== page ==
Syn.: Pinus patula B.C. Seemann 1856 non Schlechtendahl et Chamisso 1831. This is another of the 23 species in the large and largely undifferentiated subsection Australes. Discovered near Tutuaca, directly west of the city of Chihuahua; type specimen, Hartman 541, was collected near Coloradas, Chihuahua during an expedition led by archeologist Carl Lumholtz (Shaw 1909, Farjon and Styles 1997). Coloradas represents the approximate northern range limit of the species.
This is one of those species that elicits the first impression, "what is THAT?" The long needles, hanging absolutely lax and pendulous from the branchlets, readily distinguish it from any other pine. It also has one of the smallest cones found on Mexican pines. A more complete description follows:
Trees to 20 m tall and 50-70 cm dbh. Trunk usually round, straight, erect, with a broad, rounded, open crown. Bark scaly, flaking, red-brown on young trees, later becoming thick, scaly, rough, divided into irregular elonated plates divided by deep, broad longitudinal fissures, grey-brown to grey. Primary branches long, spreading, ascendent; higher order branches flexible, drooping. Shoots ridged between decurrent pulvini, first glaucous, later red-brown, turning grey. Fascicle sheaths (20-)25-35 mm long at first, soon coming apart to form a tuft of curling scales at the base of the fascicle, which is later deciduous. Needles in fascicles of 3 (rarely 2 or 4), extremely pendulous, persisting two years, lax but not thin, (15-)20-30(-40+) cm × (1-)1.2-1.5 mm, light green, acute with serrulate margins. Stomata on all leaf faces, conspicuous. Resin ducts 4-10 medial, sometimes 1-4 internal. Pollen cones sparsely clustered near the proximal end of new shoots, cylindrical, 20-30 × 5 mm at maturity, pinkish turning yellow at maturity. Seed cones subterminal or lateral, solitary (occasional whorls of 2, rarely 3) on 10-15 mm long curved peduncles that fall with the soon-deciduous cones. Young cones broad-ovoid to subglobose with curved spines, maturing in 2 seasons. Mature cones ovoid; when open, (3-)3.5-5.5(-7) × (2.5-)3-4.5 cm. Seed scales ca. 70-90, spreading wide, thick woody, adaxial surface dark brown with light brown marks of seed wings. Apophysis slightly raised, distally thickened, obscurely transversely keeled, rhombic to pentagonal in outline, ochre to red-brown. Umbo dorsal, flat or slightly raised, up to 5 mm wide, with a minute, soon-deciduous prickle. Seeds obovoid, slightly flattened, 3-5 mm long, dark brown. Seed wings articulate, effective, (8-)10-14 × 4-6 mm, light yellow- or grey-brown (Farjon and Styles 1997).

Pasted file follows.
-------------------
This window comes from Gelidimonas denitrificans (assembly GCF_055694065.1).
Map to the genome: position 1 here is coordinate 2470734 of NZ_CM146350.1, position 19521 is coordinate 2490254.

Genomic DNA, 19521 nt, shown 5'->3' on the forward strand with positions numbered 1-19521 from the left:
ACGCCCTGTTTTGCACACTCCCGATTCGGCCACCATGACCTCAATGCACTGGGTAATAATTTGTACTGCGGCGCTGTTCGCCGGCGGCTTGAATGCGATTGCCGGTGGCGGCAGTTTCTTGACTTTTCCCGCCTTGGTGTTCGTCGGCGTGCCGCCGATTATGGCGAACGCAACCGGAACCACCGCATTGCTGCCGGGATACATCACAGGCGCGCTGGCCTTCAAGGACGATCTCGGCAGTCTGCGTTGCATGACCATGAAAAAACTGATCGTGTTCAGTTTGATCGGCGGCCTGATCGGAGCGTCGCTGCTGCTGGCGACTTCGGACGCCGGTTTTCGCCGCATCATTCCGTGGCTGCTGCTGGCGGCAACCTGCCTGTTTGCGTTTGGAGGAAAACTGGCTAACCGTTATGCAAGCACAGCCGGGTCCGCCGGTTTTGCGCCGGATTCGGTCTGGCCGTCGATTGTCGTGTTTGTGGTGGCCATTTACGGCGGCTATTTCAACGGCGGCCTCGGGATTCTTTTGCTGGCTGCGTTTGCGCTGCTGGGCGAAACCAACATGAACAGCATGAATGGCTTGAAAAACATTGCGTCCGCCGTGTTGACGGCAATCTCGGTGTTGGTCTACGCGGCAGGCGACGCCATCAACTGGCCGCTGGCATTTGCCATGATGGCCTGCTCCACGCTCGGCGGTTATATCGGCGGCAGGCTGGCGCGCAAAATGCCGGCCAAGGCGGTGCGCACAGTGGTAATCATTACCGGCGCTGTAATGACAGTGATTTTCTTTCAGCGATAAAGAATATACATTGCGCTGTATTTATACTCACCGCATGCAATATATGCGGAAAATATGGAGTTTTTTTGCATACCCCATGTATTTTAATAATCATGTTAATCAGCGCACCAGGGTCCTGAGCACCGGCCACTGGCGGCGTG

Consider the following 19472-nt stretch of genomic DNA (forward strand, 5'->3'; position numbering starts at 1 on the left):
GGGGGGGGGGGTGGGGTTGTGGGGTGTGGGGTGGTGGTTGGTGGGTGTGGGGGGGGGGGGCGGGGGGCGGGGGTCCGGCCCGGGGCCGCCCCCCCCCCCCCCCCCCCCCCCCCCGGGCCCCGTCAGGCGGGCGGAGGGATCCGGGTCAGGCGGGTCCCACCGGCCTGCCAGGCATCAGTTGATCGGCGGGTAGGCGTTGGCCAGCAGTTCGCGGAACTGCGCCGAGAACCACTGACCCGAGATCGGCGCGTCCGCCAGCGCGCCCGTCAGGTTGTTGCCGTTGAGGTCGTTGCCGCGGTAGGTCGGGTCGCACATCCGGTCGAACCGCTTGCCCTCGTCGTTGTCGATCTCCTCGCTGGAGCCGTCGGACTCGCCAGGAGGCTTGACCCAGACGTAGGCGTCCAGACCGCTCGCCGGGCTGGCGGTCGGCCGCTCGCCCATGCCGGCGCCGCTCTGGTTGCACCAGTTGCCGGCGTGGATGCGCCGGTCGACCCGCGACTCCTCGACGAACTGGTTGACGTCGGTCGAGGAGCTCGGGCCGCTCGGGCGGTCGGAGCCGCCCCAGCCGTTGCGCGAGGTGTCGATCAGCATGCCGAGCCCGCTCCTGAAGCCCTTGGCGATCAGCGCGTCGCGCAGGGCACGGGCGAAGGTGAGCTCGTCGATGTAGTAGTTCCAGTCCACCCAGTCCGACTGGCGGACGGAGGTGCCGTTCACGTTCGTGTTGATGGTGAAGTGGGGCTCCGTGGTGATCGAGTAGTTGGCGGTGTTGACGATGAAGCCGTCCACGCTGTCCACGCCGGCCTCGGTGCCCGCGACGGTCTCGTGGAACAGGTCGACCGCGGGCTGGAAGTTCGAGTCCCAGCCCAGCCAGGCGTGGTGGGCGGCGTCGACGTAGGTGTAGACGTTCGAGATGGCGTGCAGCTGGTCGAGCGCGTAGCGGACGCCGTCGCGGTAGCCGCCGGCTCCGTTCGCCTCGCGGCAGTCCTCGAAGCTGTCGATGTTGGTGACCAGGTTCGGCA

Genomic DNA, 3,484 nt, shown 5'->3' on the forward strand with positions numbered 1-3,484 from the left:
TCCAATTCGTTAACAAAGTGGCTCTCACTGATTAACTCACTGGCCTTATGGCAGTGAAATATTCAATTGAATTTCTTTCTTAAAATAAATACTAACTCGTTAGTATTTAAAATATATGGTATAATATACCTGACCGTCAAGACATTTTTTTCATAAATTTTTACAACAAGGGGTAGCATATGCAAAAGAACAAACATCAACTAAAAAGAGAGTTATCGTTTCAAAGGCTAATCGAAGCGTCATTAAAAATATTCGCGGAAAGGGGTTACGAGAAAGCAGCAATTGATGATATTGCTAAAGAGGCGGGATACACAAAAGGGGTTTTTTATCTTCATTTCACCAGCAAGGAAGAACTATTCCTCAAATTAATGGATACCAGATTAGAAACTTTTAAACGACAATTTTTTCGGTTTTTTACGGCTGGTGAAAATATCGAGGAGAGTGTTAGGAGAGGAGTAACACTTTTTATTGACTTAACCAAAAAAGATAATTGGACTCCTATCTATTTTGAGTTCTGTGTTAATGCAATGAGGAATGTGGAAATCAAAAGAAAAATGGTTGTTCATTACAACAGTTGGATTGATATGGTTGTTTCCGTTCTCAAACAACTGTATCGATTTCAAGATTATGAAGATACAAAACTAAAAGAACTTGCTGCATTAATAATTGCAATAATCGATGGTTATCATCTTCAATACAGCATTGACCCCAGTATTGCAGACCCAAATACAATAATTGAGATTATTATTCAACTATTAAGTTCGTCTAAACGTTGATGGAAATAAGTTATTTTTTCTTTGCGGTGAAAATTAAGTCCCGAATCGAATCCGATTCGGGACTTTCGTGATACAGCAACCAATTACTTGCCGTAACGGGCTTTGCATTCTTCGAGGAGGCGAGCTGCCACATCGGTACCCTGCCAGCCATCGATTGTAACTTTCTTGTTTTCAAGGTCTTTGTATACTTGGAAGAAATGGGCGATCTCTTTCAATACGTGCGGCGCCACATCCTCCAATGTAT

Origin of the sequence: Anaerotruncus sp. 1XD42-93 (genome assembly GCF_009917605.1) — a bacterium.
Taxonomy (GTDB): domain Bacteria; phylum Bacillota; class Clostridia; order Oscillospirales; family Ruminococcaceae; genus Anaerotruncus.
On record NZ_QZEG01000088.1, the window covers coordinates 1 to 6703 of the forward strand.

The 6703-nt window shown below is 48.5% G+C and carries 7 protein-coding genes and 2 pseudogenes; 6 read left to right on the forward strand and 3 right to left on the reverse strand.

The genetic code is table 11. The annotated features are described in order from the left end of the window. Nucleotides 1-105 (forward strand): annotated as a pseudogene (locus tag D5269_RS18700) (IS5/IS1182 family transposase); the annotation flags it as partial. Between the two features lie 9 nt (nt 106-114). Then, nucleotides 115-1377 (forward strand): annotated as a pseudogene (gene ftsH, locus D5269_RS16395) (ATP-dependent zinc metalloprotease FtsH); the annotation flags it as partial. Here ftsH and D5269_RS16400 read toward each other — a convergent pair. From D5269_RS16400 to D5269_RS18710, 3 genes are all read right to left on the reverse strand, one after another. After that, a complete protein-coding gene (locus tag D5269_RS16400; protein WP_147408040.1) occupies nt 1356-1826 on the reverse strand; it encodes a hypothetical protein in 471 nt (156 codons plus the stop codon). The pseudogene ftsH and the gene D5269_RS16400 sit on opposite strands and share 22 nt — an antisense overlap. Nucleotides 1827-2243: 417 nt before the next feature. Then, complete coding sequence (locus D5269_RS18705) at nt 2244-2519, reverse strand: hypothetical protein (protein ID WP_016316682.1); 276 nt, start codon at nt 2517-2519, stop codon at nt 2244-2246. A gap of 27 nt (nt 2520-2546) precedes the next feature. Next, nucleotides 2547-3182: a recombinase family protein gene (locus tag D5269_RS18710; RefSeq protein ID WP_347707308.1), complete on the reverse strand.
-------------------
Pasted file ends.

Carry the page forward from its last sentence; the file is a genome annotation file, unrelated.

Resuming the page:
Mexico: Aguascalientes, Chihuahua, Durango, Guanajuato, Jalisco, Nayarit, Sinaloa, Sonora, Zacatecas; throughout, in the Sierra Madre Occidental. It occurs at elevations of (1500-)1700-2600(-2900) m, which corresponds to the lower and middle slopes of the Sierra Madre. The climate is summer-wet with 500-600 mm precipitation (Farjon and Styles 1997). Hardy to Zone 8 (cold hardiness limit between -12.1°C and -6.7°C) (Bannister and Neuner 2001). See also Thompson et al. (1999).